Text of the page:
|Page 37. MARYLAND. Area 29,873 Acres. Population 1,998.
This township was formed from Worcester in 1808. The principal stream
is the Schenevus creek, which flows south-west through the town and
empties into the Susquehanna.
The surface consists chiefly of a hilly upland, broken by ravines. The
settlement of the town dates back to 1790, at which time Elisha
Chamberlain and the three brothers, Israel, Elephas, and Phineas
Spencer, located near the present Maryland station on the railroad. The
first settlers where Chaseville is now located were Jotham Houghton and
his two sons Jerehamel and Daniel. Daniel was a captain in the war of
1812. Wilder, Ezekiel and John Rice settled near Schenevus, Caleb
Boynton in the eastern part of the town, and Joseph Howe in Elk Creek.
Early settlers and large land owners were Josiah Chase and John Bigelow,
who came in 1791 and purchased 1,000 acres of land. In 1794 arrived
many pioneers, prominent among whom were John Thompson and his sons John and James from Columbia county. They located near the foot of Crumhorn Mountain and their descendants have been leading citizens.
Other settlers in the vicinity of Elk Creek were Earl Wright, Philemon
Perry, Eleazer Grove, John Kelly, and the Chase brothers, Asa, Dean,
Seth and john, with their families.
One of the first necessities of the early time was a grist mill near at
hand. For a long time all grain had been sent to Cherry Valley. There
was, therefore, great rejoicing when in 1794, those enterprising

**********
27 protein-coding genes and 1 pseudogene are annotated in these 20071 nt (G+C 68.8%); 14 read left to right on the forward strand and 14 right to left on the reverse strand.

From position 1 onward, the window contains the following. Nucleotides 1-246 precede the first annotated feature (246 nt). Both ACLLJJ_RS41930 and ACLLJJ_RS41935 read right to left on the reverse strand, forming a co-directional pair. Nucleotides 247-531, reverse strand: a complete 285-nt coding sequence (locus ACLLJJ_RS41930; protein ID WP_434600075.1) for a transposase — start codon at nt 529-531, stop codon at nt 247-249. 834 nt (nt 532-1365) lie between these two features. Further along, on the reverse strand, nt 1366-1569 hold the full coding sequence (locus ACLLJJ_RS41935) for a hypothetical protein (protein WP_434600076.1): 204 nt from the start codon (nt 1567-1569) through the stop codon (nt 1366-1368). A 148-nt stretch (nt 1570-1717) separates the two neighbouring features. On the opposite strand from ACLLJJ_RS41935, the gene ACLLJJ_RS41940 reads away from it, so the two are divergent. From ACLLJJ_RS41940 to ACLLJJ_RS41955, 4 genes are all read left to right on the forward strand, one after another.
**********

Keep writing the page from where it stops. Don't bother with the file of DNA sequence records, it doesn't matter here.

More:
pioneers, Israel and Elisha Spencer, erected a mill near the present
Maryland railroad station. At about the same time Jonathan Houghton
built a saw mill near Chaseville, but afterwards removed it to a place
near Spencer's Mills. These mills were built by Phineas Spencer, the
pioneercarpenter. He was a mechanical genius. He made furniture, plows
and coffins. For years he made all the burial cases free of charge.
They were doubtless made, as was the custom in those days, of pine
boards, colored black by a solution of water with the ashes of straw.
The first death in the town was that of the wife of Josiah Chase. The
remains were borne a distance of seven miles to the Maryland cemetery,
the bearers being on foot as was the custom, for this was regarded as
more respectful to the dead.
VILLAGES: There are four villages in this township, viz.: Schenevus
(population 613), Maryland (population 227), Chaseville (population
123), and Elk Creek (population 52).
The Schenevus Valley Fair is held annually on the spacious grounds near
SCHOOLS: Number of districts 15; teachers 23; children of school age
481. The Schenevus High School is under the board of Regents, and is
well equipped for efficient work. It is supplied with apparatus for the
teaching of the natural sciences, with maps, globes, charts, reference
books, and a circulating library of 1,000 volumes. A Regents' diploma
corresponding to an Academic course of four years is conferred upon its
CHURCHES: At Schenevus, Baptist, Catholic, Episcopal, and Methodist.
At Maryland, Christian and Lutheran. At Chaseville, Baptist. At Elk
NEWSPAPERS: At Schenevus, the Schenevus Monitor, a weekly paper,
established in 1863.
Transcribed by Karen Flanders Eddy.